Ask anyone who knows Robbie Balenger and they'll tell you he's the real deal - determined, modest, supportive, and relentless in the pursuit of his own betterment. On his most recent birthday, friends sent well wishes through the internet to "the king of endurance" - a fitting title for a man who once ran across the entire continental United States in 75 days, more impressive when you know he's only been running for the last 7 years. When Robbie dreamed up his summer endurance challenge, it wasn't even the first demanding athletic feat he would attempt this year alone. As part of our Feats Of Strength Series, Robbie crushed the Central Park Loop record for - running 16 loops of Central Park (about 100 miles) during the park's open hours. That's a full 5 more loops than the previous record holder.

How do you out-challenge yourself when you're a person who has completed seven ultramarathons in four months?

“I started to put it all together when I was going stir crazy because of quarantine. I was working for a startup, but I wanted to get back to running full-time and I started to think about what an endurance athlete might want to do. I wanted to crush Colorado.”

Once the challenge took shape, it looked like this. A marathon. Two ultramarathons. All 486 miles of the Colorado Trail. And then, as if that were not enough of a challenge, he was going to add in some mountain peaks. 58 of them, to be exact. He'd be taking our Versatile Shirt and 3/4 Tight with him.

This time, recovery

Robbie approaches his endurance efforts the same way we approach our field tests. Make a change, see if it's sustainable and beneficial. When he ran across the continental United States, he was putting his plant-based diet to the test. This time, he was focused on recovery. There was no way for this effort to be easy, by any means, but he was searching for an ease that would help him get through all of the miles that were ahead of him.

At the start of this project, Robbie had two things on his side: NuCalm and Ten Thousand. NuCalm was ready to make sure his actual resting was as restorative as possible. Ten Thousand was there to make sure his movement through the mountains and over trails was as comfortable and supportive as humanly possible.

“What stood out was the durability of the tights. I had three pairs of tights and would re-wear them without washing them and they kept their structure completely.”

The entire kit was adaptive to whatever movement he had on deck for the day, lightweight enough for the days when he would be running long distances but sturdy enough on the days when the road ahead was steep and full of loose rocks. The adaptability of the kit took the guesswork out of planning his gear for the entire challenge, with reliable gear guaranteed to support him every step of the way. The biggest of Robbie's worries was immediately taken care of:

“The most important thing to me is eliminating chafing. The 3/4 Tights solved this problem. Not only did they prevent chafing, the anti-odor tech left them smelling clean day after day.”


Colorado, where Robbie lives, is home to 58 mountain peaks over 14,000 feet - "14ers" as they're called locally. They span across 7 different ranges of the Rocky Mountains that pass through Colorado - the Front, Mosquito, Tenmile, Sawatch, San Juan, Elk, and Sangre de Cristo Ranges. While all of them involve a lot of altitude gain, the terrain varies greatly, some with more beaten paths or less chance of rockfall. He'd been able to knock out the most-approachable peaks early.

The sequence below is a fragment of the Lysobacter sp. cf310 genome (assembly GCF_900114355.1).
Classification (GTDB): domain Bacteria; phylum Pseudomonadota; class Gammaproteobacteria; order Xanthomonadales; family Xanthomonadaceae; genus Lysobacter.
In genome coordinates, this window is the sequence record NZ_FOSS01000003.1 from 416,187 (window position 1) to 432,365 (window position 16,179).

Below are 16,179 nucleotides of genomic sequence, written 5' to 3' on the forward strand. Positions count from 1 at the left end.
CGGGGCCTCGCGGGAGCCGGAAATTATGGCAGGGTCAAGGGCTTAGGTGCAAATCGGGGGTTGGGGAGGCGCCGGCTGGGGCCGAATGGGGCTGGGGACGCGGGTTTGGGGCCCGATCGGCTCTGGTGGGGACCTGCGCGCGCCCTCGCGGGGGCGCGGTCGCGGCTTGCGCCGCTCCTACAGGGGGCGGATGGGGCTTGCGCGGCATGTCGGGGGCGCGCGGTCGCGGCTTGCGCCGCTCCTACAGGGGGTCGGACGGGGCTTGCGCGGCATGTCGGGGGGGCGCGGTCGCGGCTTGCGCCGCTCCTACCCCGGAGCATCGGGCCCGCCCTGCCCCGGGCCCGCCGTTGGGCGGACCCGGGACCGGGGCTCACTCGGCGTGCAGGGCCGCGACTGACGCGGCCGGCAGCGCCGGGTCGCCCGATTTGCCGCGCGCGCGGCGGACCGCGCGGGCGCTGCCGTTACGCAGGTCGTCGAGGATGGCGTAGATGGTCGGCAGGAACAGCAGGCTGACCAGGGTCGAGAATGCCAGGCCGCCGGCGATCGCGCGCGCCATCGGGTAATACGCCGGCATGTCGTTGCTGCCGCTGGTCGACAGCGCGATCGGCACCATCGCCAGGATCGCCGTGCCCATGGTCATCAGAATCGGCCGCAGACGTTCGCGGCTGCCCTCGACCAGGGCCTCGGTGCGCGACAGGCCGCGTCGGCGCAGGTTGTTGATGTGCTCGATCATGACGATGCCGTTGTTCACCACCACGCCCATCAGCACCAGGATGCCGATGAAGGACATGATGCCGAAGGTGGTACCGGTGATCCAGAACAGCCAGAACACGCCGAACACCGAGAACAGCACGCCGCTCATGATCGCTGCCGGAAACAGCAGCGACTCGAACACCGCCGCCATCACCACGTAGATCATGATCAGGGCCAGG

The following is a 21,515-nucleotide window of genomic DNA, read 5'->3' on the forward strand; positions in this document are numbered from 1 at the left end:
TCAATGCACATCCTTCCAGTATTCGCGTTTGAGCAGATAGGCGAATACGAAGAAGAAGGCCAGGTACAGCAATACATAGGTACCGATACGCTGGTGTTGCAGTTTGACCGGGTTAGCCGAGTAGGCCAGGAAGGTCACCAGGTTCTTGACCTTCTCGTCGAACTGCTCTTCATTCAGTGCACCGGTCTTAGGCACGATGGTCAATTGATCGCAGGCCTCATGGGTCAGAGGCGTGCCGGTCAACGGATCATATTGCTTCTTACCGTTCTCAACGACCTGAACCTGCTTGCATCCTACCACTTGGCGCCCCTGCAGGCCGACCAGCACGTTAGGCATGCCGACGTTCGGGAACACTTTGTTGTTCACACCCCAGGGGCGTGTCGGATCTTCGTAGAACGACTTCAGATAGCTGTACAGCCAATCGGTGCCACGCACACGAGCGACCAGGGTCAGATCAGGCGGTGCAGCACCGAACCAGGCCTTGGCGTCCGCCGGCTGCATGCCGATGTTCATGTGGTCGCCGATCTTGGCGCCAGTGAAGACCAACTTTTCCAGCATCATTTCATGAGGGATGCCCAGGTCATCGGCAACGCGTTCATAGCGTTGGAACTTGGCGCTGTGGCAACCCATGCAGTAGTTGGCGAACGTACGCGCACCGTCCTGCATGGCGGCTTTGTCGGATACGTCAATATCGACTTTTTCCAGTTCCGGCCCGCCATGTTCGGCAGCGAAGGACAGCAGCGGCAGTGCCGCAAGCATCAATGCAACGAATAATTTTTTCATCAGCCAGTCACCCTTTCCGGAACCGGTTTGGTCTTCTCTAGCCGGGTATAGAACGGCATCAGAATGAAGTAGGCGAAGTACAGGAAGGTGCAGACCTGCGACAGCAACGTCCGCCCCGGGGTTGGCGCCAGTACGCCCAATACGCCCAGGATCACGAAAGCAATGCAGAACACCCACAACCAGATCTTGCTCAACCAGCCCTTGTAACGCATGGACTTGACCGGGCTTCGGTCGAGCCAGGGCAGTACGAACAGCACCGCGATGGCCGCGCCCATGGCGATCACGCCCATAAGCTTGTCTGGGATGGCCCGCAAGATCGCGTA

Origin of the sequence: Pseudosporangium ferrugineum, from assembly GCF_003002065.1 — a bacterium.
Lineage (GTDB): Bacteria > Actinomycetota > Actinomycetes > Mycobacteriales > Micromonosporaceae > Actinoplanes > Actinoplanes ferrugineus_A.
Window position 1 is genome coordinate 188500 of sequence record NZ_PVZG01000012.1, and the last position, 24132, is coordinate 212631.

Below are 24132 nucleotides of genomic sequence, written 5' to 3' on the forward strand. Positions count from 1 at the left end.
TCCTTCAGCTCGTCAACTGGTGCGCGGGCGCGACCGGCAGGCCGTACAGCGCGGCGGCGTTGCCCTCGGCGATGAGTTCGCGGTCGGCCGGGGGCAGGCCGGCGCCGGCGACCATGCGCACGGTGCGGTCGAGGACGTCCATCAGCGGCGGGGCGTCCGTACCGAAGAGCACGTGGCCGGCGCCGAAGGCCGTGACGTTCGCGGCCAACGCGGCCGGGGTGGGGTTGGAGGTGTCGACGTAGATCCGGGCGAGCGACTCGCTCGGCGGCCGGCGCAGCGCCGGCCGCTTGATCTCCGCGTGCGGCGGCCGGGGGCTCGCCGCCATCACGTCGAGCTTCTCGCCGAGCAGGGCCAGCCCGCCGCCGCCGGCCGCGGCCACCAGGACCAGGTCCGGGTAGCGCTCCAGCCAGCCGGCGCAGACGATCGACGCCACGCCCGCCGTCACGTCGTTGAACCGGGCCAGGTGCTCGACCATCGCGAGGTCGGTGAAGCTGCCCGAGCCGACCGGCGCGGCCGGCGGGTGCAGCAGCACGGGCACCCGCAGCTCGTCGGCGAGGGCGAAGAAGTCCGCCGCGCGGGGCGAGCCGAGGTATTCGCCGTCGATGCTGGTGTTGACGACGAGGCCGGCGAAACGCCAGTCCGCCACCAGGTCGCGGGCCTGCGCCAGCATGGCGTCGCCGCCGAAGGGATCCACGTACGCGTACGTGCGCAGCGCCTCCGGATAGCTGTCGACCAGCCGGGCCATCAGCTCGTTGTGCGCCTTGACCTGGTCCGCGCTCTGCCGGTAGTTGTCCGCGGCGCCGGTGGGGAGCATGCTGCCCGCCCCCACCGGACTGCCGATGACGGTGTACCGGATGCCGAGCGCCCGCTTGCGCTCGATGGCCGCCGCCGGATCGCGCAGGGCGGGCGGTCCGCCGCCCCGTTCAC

Some of the more harrowing 14ers lay ahead of him. Trail notes on mountaineering websites describe current conditions from those who have recently passed through - if there's snow above the timberline, whether you'll need microspikes on the way up (or down), leaving warnings of loose rocks. Little notes that offer advice, but also outline the real danger that might await a less experienced mountaineer.

Finally on a Sunday in August, it was time to see the view from the top of some of the most difficult mountains in Colorado. Robbie knew with some of the remaining mountains in the Elk and Sangre de Cristo mountains, he would be testing his current skills and learning on the ascent. In a photo documented on his social media, you can see Robbie, body angled forward in the steep pitch of a mountain, helmet on, sea level ground miles beneath him. There he is, right in the middle of his growth as a mountaineer, an endurance athlete, and a person.

“The difficulty of these peaks on the world stage is not super high, but high enough to pull me out of my comfort zone. The combo of technicality, route-finding, and risk assessment all while being at altitude introduced me to a side of mountaineering that has me excited and wanting more. These skills are stepping stones to what might be required to move along the Alps, Himalayas, and Andes.”

63 days. 1,176 miles. 308,981 feet in elevation gain.

Robbie's got a statistic he says he tells people when they are unfamiliar with mountaineering.

“The elevation gain is equivalent of climbing Everest base to summit ten and a half times.”

He's left with an overwhelming sense of pride and, as to be expected, a mix of feelings about finishing such a monumental task without knowing exactly what is next. He's back to the drawing board but there's no doubt we can't wait to see what's next. There is something very addicting about chasing down new endurance goals.

“There are always so many ebbs and flows throughout an endurance effort. You begin to trust yourself more, you know that ebbs and flows are natural. You gain more resilience in life.”

Robbie’S KIT